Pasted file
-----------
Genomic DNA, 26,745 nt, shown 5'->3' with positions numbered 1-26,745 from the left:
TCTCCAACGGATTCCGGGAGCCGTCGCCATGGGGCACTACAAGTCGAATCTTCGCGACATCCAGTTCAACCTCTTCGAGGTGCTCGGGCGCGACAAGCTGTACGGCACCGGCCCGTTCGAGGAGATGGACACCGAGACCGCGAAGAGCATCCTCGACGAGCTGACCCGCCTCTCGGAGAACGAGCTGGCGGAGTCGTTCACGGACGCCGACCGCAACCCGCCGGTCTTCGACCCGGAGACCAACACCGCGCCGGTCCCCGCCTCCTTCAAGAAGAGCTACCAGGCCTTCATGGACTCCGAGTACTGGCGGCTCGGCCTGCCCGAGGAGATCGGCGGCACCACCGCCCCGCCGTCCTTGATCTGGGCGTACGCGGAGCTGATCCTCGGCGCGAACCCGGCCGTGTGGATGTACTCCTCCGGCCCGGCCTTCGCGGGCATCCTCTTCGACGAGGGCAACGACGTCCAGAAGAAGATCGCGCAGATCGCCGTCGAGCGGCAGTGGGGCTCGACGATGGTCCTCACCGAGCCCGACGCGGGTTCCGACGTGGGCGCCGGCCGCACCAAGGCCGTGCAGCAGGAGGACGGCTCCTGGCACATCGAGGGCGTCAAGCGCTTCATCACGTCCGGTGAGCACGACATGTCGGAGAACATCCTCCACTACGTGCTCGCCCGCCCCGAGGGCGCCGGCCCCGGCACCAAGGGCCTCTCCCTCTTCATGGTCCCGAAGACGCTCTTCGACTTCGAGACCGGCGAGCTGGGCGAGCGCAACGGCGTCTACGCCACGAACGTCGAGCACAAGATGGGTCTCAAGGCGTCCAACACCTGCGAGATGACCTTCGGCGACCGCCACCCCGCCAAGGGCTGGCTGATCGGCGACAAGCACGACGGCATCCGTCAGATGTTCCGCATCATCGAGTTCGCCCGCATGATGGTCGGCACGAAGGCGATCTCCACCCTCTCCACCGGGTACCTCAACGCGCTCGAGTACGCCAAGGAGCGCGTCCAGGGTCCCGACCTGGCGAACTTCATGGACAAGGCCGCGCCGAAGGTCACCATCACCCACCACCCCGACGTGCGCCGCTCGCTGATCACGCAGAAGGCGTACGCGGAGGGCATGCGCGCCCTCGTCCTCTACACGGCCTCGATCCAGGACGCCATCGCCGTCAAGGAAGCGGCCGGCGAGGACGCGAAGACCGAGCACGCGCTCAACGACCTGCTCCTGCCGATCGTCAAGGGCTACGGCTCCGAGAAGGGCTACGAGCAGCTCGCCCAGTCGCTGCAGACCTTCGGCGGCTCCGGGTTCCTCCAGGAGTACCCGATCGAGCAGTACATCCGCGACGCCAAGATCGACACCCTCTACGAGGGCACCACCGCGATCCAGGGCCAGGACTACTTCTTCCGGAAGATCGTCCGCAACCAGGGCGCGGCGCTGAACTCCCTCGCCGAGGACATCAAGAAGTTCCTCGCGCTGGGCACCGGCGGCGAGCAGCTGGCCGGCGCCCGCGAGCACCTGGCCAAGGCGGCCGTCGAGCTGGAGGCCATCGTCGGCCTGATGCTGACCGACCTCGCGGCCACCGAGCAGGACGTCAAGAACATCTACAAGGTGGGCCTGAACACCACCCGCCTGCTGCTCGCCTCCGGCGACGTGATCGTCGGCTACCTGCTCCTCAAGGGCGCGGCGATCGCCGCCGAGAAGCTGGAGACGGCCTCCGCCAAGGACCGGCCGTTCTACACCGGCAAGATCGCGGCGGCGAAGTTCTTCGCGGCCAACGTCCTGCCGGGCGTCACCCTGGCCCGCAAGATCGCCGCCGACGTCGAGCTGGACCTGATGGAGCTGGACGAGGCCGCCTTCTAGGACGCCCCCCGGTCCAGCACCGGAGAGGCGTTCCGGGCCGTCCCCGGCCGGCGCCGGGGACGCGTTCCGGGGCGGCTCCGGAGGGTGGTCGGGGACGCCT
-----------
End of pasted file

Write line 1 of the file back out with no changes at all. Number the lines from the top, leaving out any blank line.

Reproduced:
Genomic DNA, 26,745 nt, shown 5'->3' with positions numbered 1-26,745 from the left: